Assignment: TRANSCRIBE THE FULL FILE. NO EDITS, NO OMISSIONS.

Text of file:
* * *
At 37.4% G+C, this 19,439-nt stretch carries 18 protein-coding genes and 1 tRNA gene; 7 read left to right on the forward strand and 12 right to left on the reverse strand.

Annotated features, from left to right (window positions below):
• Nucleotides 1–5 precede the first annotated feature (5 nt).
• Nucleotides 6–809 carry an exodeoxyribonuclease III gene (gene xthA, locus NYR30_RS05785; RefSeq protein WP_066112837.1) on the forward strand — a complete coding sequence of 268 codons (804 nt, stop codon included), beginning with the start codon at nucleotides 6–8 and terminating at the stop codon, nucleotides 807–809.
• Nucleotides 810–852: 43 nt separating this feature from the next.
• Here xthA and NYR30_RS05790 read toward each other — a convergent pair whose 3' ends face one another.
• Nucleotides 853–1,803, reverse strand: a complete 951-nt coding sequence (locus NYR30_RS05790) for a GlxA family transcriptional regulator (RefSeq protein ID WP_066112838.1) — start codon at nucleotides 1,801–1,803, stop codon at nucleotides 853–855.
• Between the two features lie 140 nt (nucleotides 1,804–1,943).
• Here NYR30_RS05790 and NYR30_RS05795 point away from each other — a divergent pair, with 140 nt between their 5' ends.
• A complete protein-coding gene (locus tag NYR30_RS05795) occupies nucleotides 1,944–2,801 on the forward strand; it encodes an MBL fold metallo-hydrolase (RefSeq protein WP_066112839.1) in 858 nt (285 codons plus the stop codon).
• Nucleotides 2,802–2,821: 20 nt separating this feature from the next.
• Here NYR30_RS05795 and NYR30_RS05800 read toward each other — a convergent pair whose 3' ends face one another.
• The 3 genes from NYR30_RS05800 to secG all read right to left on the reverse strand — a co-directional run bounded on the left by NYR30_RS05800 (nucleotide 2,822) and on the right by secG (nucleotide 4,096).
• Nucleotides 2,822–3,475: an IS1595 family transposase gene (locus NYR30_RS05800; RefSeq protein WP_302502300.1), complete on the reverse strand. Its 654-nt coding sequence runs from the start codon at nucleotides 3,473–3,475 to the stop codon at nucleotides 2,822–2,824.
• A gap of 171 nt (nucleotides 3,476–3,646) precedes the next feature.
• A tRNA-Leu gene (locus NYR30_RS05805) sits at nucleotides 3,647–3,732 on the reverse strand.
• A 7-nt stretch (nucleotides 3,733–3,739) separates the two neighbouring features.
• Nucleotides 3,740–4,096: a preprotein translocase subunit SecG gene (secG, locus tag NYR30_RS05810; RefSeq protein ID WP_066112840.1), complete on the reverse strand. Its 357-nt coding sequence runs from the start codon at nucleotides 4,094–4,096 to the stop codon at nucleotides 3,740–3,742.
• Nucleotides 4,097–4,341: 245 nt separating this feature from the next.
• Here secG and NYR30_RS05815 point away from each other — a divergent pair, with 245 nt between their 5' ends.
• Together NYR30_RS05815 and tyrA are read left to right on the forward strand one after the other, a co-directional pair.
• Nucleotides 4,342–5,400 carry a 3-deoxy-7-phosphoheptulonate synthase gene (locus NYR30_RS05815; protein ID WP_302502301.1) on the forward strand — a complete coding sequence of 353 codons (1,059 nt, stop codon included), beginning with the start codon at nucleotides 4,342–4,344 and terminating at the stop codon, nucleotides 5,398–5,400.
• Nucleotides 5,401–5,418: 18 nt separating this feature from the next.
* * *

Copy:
At 37.4% G+C, this 19,439-nt stretch carries 18 protein-coding genes and 1 tRNA gene; 7 read left to right on the forward strand and 12 right to left on the reverse strand.

Annotated features, from left to right (window positions below):
• Nucleotides 1–5 precede the first annotated feature (5 nt).
• Nucleotides 6–809 carry an exodeoxyribonuclease III gene (gene xthA, locus NYR30_RS05785; RefSeq protein WP_066112837.1) on the forward strand — a complete coding sequence of 268 codons (804 nt, stop codon included), beginning with the start codon at nucleotides 6–8 and terminating at the stop codon, nucleotides 807–809.
• Nucleotides 810–852: 43 nt separating this feature from the next.
• Here xthA and NYR30_RS05790 read toward each other — a convergent pair whose 3' ends face one another.
• Nucleotides 853–1,803, reverse strand: a complete 951-nt coding sequence (locus NYR30_RS05790) for a GlxA family transcriptional regulator (RefSeq protein ID WP_066112838.1) — start codon at nucleotides 1,801–1,803, stop codon at nucleotides 853–855.
• Between the two features lie 140 nt (nucleotides 1,804–1,943).
• Here NYR30_RS05790 and NYR30_RS05795 point away from each other — a divergent pair, with 140 nt between their 5' ends.
• A complete protein-coding gene (locus tag NYR30_RS05795) occupies nucleotides 1,944–2,801 on the forward strand; it encodes an MBL fold metallo-hydrolase (RefSeq protein WP_066112839.1) in 858 nt (285 codons plus the stop codon).
• Nucleotides 2,802–2,821: 20 nt separating this feature from the next.
• Here NYR30_RS05795 and NYR30_RS05800 read toward each other — a convergent pair whose 3' ends face one another.
• The 3 genes from NYR30_RS05800 to secG all read right to left on the reverse strand — a co-directional run bounded on the left by NYR30_RS05800 (nucleotide 2,822) and on the right by secG (nucleotide 4,096).
• Nucleotides 2,822–3,475: an IS1595 family transposase gene (locus NYR30_RS05800; RefSeq protein WP_302502300.1), complete on the reverse strand. Its 654-nt coding sequence runs from the start codon at nucleotides 3,473–3,475 to the stop codon at nucleotides 2,822–2,824.
• A gap of 171 nt (nucleotides 3,476–3,646) precedes the next feature.
• A tRNA-Leu gene (locus NYR30_RS05805) sits at nucleotides 3,647–3,732 on the reverse strand.
• A 7-nt stretch (nucleotides 3,733–3,739) separates the two neighbouring features.
• Nucleotides 3,740–4,096: a preprotein translocase subunit SecG gene (secG, locus tag NYR30_RS05810; RefSeq protein ID WP_066112840.1), complete on the reverse strand. Its 357-nt coding sequence runs from the start codon at nucleotides 4,094–4,096 to the stop codon at nucleotides 3,740–3,742.
• Nucleotides 4,097–4,341: 245 nt separating this feature from the next.
• Here secG and NYR30_RS05815 point away from each other — a divergent pair, with 245 nt between their 5' ends.
• Together NYR30_RS05815 and tyrA are read left to right on the forward strand one after the other, a co-directional pair.
• Nucleotides 4,342–5,400 carry a 3-deoxy-7-phosphoheptulonate synthase gene (locus NYR30_RS05815; protein ID WP_302502301.1) on the forward strand — a complete coding sequence of 353 codons (1,059 nt, stop codon included), beginning with the start codon at nucleotides 4,342–4,344 and terminating at the stop codon, nucleotides 5,398–5,400.
• Nucleotides 5,401–5,418: 18 nt separating this feature from the next.